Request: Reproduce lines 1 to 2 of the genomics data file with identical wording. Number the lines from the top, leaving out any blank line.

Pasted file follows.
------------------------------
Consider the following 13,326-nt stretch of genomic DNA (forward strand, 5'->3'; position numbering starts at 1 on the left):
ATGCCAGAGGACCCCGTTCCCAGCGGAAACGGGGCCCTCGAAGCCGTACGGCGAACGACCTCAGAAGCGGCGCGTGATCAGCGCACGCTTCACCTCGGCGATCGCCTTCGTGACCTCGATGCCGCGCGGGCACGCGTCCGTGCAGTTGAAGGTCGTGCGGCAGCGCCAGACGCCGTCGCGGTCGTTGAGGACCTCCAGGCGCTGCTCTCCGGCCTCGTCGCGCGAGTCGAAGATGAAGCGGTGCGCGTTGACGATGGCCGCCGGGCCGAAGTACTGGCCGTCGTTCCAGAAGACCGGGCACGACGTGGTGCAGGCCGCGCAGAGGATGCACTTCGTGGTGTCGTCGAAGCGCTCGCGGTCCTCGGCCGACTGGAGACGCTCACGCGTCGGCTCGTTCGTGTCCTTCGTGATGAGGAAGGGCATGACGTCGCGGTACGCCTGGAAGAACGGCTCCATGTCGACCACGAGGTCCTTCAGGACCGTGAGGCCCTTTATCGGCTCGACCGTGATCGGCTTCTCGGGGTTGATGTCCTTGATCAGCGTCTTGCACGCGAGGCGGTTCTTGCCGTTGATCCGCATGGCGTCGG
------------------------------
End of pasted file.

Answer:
Consider the following 13,326-nt stretch of genomic DNA (forward strand, 5'->3'; position numbering starts at 1 on the left):
ATGCCAGAGGACCCCGTTCCCAGCGGAAACGGGGCCCTCGAAGCCGTACGGCGAACGACCTCAGAAGCGGCGCGTGATCAGCGCACGCTTCACCTCGGCGATCGCCTTCGTGACCTCGATGCCGCGCGGGCACGCGTCCGTGCAGTTGAAGGTCGTGCGGCAGCGCCAGACGCCGTCGCGGTCGTTGAGGACCTCCAGGCGCTGCTCTCCGGCCTCGTCGCGCGAGTCGAAGATGAAGCGGTGCGCGTTGACGATGGCCGCCGGGCCGAAGTACTGGCCGTCGTTCCAGAAGACCGGGCACGACGTGGTGCAGGCCGCGCAGAGGATGCACTTCGTGGTGTCGTCGAAGCGCTCGCGGTCCTCGGCCGACTGGAGACGCTCACGCGTCGGCTCGTTCGTGTCCTTCGTGATGAGGAAGGGCATGACGTCGCGGTACGCCTGGAAGAACGGCTCCATGTCGACCACGAGGTCCTTCAGGACCGTGAGGCCCTTTATCGGCTCGACCGTGATCGGCTTCTCGGGGTTGATGTCCTTGATCAGCGTCTTGCACGCGAGGCGGTTCTTGCCGTTGATCCGCATGGCGTCGG